How we choose to tackle such a hurdle has a lot to do with not only our level (or lack thereof) of technical expertise but also our general mindset when it comes to dealing with unfamiliar challenges. From several years of on-the-job experiences and, even more so, years of talking to people, observing situations and reading about such online, I have determined that there simply is no de facto solution to any given technological situation. Any given situation can have multiple resolutions, add in the human factor and we now have not only multiple solutions, but many other factors to deal with. Some folks simply refuse to address technological issues simply out of fear of making things worse. Others may have a much more aggressive attitude and are willing to tackle the situation head-on, often without considering the consequences if their actions are futile. I have always been a proponent for users to take at least somewhat of a middle-ground approach. Failure to at least attempt to resolve an issue ensures that you most likely will never advance in your technological abilities. Because of this, I am always in favor of at least giving something a try.
As technology advances, software applications and the underlying Operating Systems continue to become more complex. New features come about seemingly all the time that can better handle situations when problems occur. Where just a couple years ago a Web Browser crash simply meant that you instantly lost everything you had open and that a system reboot was inevitable, today’s browsers are much more capable of not only remedying the situation without the dreaded reboot but they also do a much better job of taking care of issues before a full crash can happen. I only see this being the case even more as time goes by. With technological advances, odds are pretty good that before too long most of the problems that many of us face on a somewhat-regular basis will be nothing more than a memory from the past. Here’s to hoping this comes true.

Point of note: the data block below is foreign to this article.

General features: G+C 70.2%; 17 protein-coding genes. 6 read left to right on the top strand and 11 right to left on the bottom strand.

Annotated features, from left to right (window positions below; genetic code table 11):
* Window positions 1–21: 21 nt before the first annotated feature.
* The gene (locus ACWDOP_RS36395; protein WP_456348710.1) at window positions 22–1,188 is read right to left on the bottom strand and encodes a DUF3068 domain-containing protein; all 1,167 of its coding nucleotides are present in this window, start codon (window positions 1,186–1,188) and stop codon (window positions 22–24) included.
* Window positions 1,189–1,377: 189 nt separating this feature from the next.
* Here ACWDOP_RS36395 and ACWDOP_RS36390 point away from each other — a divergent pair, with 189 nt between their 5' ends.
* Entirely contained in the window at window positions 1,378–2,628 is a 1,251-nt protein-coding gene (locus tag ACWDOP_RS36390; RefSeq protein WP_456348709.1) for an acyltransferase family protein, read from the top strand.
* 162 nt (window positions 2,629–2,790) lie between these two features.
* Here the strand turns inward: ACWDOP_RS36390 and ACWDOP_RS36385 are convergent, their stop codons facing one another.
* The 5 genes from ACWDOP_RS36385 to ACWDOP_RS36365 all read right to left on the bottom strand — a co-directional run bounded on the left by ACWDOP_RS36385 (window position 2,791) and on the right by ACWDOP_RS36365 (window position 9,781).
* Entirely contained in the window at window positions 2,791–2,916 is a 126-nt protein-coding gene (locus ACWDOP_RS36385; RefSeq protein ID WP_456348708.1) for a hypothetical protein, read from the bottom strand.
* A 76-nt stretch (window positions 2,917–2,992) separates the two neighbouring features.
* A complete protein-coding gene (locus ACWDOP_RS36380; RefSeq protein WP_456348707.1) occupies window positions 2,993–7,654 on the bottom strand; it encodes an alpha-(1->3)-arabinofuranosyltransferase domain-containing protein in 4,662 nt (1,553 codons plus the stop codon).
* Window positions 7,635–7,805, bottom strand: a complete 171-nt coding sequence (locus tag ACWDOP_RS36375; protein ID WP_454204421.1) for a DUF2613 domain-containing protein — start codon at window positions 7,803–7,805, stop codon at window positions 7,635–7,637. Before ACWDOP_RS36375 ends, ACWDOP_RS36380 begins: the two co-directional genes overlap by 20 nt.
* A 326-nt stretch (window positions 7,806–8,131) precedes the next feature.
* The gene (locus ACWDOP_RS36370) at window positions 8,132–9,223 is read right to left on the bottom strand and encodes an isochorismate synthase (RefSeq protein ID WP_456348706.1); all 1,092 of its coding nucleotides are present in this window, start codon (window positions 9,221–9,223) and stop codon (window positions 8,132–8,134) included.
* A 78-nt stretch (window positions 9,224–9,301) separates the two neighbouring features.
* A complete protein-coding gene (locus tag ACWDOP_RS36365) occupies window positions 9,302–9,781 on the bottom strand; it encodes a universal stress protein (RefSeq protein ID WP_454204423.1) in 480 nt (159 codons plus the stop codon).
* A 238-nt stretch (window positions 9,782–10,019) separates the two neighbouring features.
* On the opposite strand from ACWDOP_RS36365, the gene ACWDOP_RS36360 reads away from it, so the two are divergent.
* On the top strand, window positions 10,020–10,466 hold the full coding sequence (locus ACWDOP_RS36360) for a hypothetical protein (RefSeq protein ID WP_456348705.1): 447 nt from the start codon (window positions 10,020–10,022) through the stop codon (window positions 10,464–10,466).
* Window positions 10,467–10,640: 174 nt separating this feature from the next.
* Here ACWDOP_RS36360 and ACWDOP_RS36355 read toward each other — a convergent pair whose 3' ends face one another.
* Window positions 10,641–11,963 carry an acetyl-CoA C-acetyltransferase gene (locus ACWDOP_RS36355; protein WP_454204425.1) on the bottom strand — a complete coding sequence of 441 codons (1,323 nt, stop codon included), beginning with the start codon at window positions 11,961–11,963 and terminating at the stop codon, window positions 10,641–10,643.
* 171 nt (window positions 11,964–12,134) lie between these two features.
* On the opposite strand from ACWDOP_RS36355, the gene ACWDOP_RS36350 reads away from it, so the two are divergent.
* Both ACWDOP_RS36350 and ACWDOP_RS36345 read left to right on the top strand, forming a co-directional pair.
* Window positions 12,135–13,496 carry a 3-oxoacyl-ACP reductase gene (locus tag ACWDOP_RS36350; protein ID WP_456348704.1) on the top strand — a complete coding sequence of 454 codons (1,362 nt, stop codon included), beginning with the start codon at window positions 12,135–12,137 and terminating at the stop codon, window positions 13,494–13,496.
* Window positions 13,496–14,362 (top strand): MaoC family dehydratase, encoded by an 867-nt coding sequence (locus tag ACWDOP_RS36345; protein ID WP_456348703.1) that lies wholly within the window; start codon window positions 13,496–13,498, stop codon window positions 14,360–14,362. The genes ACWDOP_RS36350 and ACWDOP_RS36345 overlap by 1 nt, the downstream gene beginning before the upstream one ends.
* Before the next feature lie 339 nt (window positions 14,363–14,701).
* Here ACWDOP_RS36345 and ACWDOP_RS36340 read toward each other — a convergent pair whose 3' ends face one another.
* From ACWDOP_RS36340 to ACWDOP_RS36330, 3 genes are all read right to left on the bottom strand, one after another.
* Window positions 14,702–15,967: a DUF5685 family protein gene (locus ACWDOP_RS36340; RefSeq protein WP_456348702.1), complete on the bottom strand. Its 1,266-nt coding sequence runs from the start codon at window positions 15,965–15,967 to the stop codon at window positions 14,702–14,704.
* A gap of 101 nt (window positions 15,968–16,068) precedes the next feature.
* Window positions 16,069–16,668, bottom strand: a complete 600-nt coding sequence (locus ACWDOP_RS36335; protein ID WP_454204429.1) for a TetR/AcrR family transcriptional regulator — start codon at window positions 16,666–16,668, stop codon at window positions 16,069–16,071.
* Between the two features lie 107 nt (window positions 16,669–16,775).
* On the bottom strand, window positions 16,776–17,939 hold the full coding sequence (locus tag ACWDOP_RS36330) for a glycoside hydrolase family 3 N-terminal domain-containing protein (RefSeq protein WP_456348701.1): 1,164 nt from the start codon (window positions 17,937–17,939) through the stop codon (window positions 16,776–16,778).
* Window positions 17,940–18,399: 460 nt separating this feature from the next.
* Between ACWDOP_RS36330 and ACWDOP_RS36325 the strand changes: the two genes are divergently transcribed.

Originally published in The Clarion | November 14, 2012
Short Message Service – SMS – is a technology that many of us not only depend on but probably would not know what to do if we had to go without. In America, SMS is more commonly known as Text Messaging, and it has literally taken the world by storm. The history of sending electronic alphanumeric messages is an interesting one. The technology itself originated, believe it or not, in the early part of the 20th Century when short messages were sent via a system then referred to as Telex. With appropriate equipment attached to the telephone system at each end, messages were typed by the originator, sent across the telephone system network and printed at the recipient’s station. While somewhat hard to believe, this mechanical mechanism of communication evolved over the years into what many of us use on a daily basis – text messaging on our cellular phones.
In researching text messaging technology for this article, I was a bit surprised at the various methods of communication that originated with Telex. While the end results of each stage of the technology’s progression are all essentially the same, the journey from what seems an archaic mechanical method to what SMS has become today is rather interesting. The same fundamental technological principles that allowed messages to be sent and received almost one hundred years ago are still in play today. It was only very recently that messages could be more than 160 English characters. Actually, the length of text messages is still limited today. The only reason a message can be longer than 160 characters is that technological advances allow for messages to be automatically split into multiple messages – or – the message is converted from SMS to MMS – Multimedia Messaging Service – which takes advantage of a wireless provider’s data network instead of using the traditional voice system for delivering longer messages.